PharmTech Conference Coverage: QbD and Generics Face a Slow Road Ahead, but Traffic is Moving in the Right Direction
“If QbD is the ocean of knowledge, then generics are just pulling out of the driveway. We haven’t even seen the beach yet,” said Aloka Srinivasan, PhD, a team leader at the FDA Office of Generics (OGD) and a speaker at today’s keynote session of the 3rd Annual Pharmaceutical Technology Conference in Philadelphia, PA.
Dr. Srinivasan and her colleague Robert Iser, also a team leader at OGD, spoke to the PharmTech audience today about the question-based review (QbR) initiatve started by OGD in 2007 and how it’s being used as a “diving board” into QbD implementation for the generic drug industry. The idea behind QbR is to get a company’s thought process “into the application.” Similar to the messages delivered at yesterday’s sessions, Srinivasan and Iser pointed out that industry needs to change the way it thinks. They spoke about how quality is a life cycle requirement; it shouldn’t start when a failure occurs, which tends to be the traditional pharma industry response.
To date, more than 95% of generic drug applications, or ANDAs, are being submitted to FDA in the QbR format. This is good news, they report, but generic drug applicants still need to spend more time on understanding their manufacturing processes. Just because there is already an innovator product on the market doesn’t mean that information can simply be copied. Although the route of administration and dosage strength may be the same, generic firms still need to look at their own product design, process, container-closure systems, and quality attributes. Comprehensive impurity testing, excipient comparability testing, and scale-up testing are of utmost importance.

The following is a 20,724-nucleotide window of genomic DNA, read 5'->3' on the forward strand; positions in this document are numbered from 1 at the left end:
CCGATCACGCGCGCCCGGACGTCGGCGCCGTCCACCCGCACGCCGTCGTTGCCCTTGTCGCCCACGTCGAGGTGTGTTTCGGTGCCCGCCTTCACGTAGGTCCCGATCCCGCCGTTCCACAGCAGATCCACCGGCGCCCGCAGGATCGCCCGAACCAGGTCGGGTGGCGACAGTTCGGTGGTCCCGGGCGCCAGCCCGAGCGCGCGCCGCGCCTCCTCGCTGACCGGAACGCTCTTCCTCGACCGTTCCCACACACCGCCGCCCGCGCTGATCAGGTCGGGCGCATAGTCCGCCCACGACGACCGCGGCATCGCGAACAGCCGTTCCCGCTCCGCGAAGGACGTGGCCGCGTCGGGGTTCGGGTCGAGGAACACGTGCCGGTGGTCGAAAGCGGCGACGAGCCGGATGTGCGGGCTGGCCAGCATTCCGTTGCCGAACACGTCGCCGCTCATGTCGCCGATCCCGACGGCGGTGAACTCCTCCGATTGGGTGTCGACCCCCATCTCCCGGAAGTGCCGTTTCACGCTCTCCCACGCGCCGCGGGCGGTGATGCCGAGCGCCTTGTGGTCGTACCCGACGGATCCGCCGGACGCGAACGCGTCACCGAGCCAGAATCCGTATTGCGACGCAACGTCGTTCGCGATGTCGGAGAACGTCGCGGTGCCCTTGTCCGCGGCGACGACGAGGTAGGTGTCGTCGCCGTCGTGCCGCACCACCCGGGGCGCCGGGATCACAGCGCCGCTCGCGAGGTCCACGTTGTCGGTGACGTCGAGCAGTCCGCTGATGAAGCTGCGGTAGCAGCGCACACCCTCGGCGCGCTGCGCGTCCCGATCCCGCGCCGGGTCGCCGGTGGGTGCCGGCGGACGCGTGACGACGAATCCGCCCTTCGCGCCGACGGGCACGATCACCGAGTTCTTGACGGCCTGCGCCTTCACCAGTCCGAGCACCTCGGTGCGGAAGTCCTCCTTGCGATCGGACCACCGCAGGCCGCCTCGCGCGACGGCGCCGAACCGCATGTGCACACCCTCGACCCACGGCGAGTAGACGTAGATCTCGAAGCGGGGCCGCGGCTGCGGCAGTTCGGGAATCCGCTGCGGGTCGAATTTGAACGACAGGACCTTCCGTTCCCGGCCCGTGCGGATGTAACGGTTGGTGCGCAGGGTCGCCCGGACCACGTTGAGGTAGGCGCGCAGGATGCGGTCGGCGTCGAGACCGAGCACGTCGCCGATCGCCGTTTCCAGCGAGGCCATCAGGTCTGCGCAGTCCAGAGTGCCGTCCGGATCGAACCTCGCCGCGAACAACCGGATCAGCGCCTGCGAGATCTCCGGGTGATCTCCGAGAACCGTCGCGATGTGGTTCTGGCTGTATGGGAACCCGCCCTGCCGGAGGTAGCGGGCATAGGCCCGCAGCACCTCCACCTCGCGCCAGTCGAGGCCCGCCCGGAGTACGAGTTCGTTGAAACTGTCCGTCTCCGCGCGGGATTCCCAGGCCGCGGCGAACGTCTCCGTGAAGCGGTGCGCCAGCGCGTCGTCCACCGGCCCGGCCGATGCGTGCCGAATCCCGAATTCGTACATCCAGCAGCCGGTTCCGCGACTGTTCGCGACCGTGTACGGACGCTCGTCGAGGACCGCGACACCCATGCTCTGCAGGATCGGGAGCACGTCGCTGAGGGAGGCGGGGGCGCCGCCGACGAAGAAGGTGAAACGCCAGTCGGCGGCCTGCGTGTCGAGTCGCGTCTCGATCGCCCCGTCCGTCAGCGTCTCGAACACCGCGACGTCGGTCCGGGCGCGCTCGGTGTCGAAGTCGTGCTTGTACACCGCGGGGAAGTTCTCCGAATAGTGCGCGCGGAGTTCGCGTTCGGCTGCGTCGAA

This is exactly how QbD can enter the process for generics early on, explained Iser. Working QbD into the product design to help understand what you’re making, the product’s purpose (including the ultimate consumer), and how to make it with upfront testing is key to having a quality-based product. You can’t just tell FDA that your product is equivalent based on certain studies, you have to demonstrate how it is equivalent, you have to justify it, said the speakers. Including any failed bio studies with ANDA submissions—a requirement as of July 15, 2009—will go a long way in this regard.
FDA does foresee QbD being applied to the generic drug industry in the future, said Srinivasan and Iser, but because of the unique timing/patent issues and design space issues, there are additional considerations that need to be worked out. Right now, the QbR format is meant to help the generic industry start thinking about the concepts needed for science and risk-based approaches to product developing and manufacturing. The next stage is to implement these concepts, said the speakers. But the fundamental questions to keep in mind for now are:
- Is your product designed to ensure the desired performance?
- Are you able to scale up and still meet that desired peformance?
- And are you able to manufacture that product within the defined quality paremeters over time?